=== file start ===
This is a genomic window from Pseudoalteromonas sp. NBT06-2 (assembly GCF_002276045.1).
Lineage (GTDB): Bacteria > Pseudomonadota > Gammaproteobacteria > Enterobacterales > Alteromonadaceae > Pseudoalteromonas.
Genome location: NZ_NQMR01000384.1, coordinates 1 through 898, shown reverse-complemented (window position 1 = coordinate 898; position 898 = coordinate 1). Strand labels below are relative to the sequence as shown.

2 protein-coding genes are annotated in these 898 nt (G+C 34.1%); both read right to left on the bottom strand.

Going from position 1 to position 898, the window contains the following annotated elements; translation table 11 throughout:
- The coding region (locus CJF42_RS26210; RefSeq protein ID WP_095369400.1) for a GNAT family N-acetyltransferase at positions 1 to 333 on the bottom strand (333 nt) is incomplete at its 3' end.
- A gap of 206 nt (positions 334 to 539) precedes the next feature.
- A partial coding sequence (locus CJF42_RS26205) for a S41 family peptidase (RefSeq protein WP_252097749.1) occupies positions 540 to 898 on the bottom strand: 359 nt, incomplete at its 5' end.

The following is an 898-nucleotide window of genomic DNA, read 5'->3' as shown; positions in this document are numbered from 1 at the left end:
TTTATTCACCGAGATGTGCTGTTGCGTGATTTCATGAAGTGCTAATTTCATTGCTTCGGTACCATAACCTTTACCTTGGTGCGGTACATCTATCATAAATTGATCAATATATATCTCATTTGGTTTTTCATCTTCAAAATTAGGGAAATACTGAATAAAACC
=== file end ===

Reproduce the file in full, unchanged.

This is a genomic window from Pseudoalteromonas sp. NBT06-2 (assembly GCF_002276045.1).
Lineage (GTDB): Bacteria > Pseudomonadota > Gammaproteobacteria > Enterobacterales > Alteromonadaceae > Pseudoalteromonas.
Genome location: NZ_NQMR01000384.1, coordinates 1 through 898, shown reverse-complemented (window position 1 = coordinate 898; position 898 = coordinate 1). Strand labels below are relative to the sequence as shown.

2 protein-coding genes are annotated in these 898 nt (G+C 34.1%); both read right to left on the bottom strand.

Going from position 1 to position 898, the window contains the following annotated elements; translation table 11 throughout:
- The coding region (locus CJF42_RS26210; RefSeq protein ID WP_095369400.1) for a GNAT family N-acetyltransferase at positions 1 to 333 on the bottom strand (333 nt) is incomplete at its 3' end.
- A gap of 206 nt (positions 334 to 539) precedes the next feature.
- A partial coding sequence (locus CJF42_RS26205) for a S41 family peptidase (RefSeq protein WP_252097749.1) occupies positions 540 to 898 on the bottom strand: 359 nt, incomplete at its 5' end.

The following is an 898-nucleotide window of genomic DNA, read 5'->3' as shown; positions in this document are numbered from 1 at the left end:
TTTATTCACCGAGATGTGCTGTTGCGTGATTTCATGAAGTGCTAATTTCATTGCTTCGGTACCATAACCTTTACCTTGGTGCGGTACATCTATCATAAATTGATCAATATATATCTCATTTGGTTTTTCATCTTCAAAATTAGGGAAATACTGAATAAAACC